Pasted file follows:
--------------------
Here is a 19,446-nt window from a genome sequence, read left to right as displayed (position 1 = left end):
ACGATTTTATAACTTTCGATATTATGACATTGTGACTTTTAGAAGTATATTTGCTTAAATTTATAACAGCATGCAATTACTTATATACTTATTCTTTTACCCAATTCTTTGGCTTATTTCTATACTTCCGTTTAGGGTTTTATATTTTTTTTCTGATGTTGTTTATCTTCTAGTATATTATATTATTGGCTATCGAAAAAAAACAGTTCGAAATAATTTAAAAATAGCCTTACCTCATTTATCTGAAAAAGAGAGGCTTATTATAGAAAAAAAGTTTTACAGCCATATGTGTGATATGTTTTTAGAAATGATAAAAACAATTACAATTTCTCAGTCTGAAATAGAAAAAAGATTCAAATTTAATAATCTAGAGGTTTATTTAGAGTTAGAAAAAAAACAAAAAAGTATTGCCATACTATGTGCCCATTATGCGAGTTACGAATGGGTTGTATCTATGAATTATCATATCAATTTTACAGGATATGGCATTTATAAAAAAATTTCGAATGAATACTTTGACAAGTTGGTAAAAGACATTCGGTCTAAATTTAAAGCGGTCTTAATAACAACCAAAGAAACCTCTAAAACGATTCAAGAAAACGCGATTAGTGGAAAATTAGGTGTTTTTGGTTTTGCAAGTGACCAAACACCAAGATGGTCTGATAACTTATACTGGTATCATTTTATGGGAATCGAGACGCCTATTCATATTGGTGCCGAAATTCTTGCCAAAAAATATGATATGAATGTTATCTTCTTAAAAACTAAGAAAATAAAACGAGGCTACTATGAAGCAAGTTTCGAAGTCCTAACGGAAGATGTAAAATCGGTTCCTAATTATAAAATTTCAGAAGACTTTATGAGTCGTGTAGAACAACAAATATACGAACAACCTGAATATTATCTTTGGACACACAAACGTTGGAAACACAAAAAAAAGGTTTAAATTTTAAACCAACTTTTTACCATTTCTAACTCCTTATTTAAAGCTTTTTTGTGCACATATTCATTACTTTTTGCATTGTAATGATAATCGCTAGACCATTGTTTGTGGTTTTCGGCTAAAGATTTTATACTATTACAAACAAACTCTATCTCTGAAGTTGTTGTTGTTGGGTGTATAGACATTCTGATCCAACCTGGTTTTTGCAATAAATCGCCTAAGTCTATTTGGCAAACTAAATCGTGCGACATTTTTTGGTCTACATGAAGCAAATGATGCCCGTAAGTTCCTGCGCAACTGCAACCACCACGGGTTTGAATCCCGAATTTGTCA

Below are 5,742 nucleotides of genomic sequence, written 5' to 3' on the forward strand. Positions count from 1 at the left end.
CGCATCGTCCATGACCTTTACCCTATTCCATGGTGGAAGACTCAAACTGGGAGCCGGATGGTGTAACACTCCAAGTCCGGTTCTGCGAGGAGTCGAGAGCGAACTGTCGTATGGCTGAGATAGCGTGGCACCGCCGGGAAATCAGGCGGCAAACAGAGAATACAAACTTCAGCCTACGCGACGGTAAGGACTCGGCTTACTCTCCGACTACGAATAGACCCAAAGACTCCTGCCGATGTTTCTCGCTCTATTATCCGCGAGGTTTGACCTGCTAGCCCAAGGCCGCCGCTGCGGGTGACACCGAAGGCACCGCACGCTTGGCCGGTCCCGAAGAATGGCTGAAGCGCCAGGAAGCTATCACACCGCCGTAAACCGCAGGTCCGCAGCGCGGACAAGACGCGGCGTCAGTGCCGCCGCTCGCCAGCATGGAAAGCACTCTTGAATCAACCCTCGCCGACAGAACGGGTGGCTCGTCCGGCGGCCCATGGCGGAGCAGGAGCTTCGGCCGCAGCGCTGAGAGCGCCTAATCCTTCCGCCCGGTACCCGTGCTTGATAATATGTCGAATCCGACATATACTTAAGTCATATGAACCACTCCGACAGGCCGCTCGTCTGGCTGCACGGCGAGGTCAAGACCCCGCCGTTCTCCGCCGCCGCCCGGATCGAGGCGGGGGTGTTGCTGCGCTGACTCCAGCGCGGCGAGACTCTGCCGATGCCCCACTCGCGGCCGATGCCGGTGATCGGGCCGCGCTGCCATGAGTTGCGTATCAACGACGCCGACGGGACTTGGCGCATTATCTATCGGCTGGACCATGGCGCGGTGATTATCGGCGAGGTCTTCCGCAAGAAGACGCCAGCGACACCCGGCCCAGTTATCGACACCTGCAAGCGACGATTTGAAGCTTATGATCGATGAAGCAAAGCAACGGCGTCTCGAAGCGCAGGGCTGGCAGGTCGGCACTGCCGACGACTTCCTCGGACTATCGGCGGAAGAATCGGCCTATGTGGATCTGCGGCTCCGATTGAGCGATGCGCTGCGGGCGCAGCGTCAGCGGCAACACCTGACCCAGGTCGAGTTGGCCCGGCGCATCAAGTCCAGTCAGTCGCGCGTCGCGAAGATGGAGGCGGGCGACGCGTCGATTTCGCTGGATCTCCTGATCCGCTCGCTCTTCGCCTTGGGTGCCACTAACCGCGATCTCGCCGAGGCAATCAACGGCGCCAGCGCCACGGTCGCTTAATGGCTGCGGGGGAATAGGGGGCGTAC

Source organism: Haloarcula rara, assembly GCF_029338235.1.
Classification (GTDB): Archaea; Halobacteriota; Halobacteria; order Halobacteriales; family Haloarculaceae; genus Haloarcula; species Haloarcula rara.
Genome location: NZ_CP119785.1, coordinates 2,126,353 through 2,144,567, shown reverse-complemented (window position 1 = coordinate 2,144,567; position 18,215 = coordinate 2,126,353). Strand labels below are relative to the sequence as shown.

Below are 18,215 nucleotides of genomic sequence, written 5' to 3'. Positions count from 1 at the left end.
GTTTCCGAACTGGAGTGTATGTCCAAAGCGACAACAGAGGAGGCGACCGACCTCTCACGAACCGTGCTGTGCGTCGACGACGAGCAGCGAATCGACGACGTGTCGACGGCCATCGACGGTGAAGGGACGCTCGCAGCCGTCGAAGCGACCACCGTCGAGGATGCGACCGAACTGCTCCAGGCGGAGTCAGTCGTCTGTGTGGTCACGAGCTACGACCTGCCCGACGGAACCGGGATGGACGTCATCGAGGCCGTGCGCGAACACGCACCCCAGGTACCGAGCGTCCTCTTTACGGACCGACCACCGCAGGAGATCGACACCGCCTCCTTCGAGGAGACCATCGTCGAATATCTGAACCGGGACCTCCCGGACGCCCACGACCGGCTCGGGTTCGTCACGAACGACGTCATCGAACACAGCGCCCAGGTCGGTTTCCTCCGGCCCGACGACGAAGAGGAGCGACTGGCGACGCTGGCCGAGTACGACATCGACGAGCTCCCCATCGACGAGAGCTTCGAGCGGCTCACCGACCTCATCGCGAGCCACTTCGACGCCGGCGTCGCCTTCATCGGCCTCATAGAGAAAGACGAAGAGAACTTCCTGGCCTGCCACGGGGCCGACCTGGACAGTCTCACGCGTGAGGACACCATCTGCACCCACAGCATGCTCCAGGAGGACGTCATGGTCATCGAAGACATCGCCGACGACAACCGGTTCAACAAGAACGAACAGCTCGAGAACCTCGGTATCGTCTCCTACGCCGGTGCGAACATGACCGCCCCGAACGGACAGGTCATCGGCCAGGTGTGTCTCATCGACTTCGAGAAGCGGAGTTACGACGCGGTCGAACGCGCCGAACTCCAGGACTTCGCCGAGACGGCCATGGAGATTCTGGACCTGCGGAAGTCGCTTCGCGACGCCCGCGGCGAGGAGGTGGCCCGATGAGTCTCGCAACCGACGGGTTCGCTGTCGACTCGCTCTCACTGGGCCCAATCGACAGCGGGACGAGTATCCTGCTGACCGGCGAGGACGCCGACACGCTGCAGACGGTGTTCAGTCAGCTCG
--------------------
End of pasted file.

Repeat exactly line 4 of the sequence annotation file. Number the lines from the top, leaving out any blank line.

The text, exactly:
CGCATCGTCCATGACCTTTACCCTATTCCATGGTGGAAGACTCAAACTGGGAGCCGGATGGTGTAACACTCCAAGTCCGGTTCTGCGAGGAGTCGAGAGCGAACTGTCGTATGGCTGAGATAGCGTGGCACCGCCGGGAAATCAGGCGGCAAACAGAGAATACAAACTTCAGCCTACGCGACGGTAAGGACTCGGCTTACTCTCCGACTACGAATAGACCCAAAGACTCCTGCCGATGTTTCTCGCTCTATTATCCGCGAGGTTTGACCTGCTAGCCCAAGGCCGCCGCTGCGGGTGACACCGAAGGCACCGCACGCTTGGCCGGTCCCGAAGAATGGCTGAAGCGCCAGGAAGCTATCACACCGCCGTAAACCGCAGGTCCGCAGCGCGGACAAGACGCGGCGTCAGTGCCGCCGCTCGCCAGCATGGAAAGCACTCTTGAATCAACCCTCGCCGACAGAACGGGTGGCTCGTCCGGCGGCCCATGGCGGAGCAGGAGCTTCGGCCGCAGCGCTGAGAGCGCCTAATCCTTCCGCCCGGTACCCGTGCTTGATAATATGTCGAATCCGACATATACTTAAGTCATATGAACCACTCCGACAGGCCGCTCGTCTGGCTGCACGGCGAGGTCAAGACCCCGCCGTTCTCCGCCGCCGCCCGGATCGAGGCGGGGGTGTTGCTGCGCTGACTCCAGCGCGGCGAGACTCTGCCGATGCCCCACTCGCGGCCGATGCCGGTGATCGGGCCGCGCTGCCATGAGTTGCGTATCAACGACGCCGACGGGACTTGGCGCATTATCTATCGGCTGGACCATGGCGCGGTGATTATCGGCGAGGTCTTCCGCAAGAAGACGCCAGCGACACCCGGCCCAGTTATCGACACCTGCAAGCGACGATTTGAAGCTTATGATCGATGAAGCAAAGCAACGGCGTCTCGAAGCGCAGGGCTGGCAGGTCGGCACTGCCGACGACTTCCTCGGACTATCGGCGGAAGAATCGGCCTATGTGGATCTGCGGCTCCGATTGAGCGATGCGCTGCGGGCGCAGCGTCAGCGGCAACACCTGACCCAGGTCGAGTTGGCCCGGCGCATCAAGTCCAGTCAGTCGCGCGTCGCGAAGATGGAGGCGGGCGACGCGTCGATTTCGCTGGATCTCCTGATCCGCTCGCTCTTCGCCTTGGGTGCCACTAACCGCGATCTCGCCGAGGCAATCAACGGCGCCAGCGCCACGGTCGCTTAATGGCTGCGGGGGAATAGGGGGCGTAC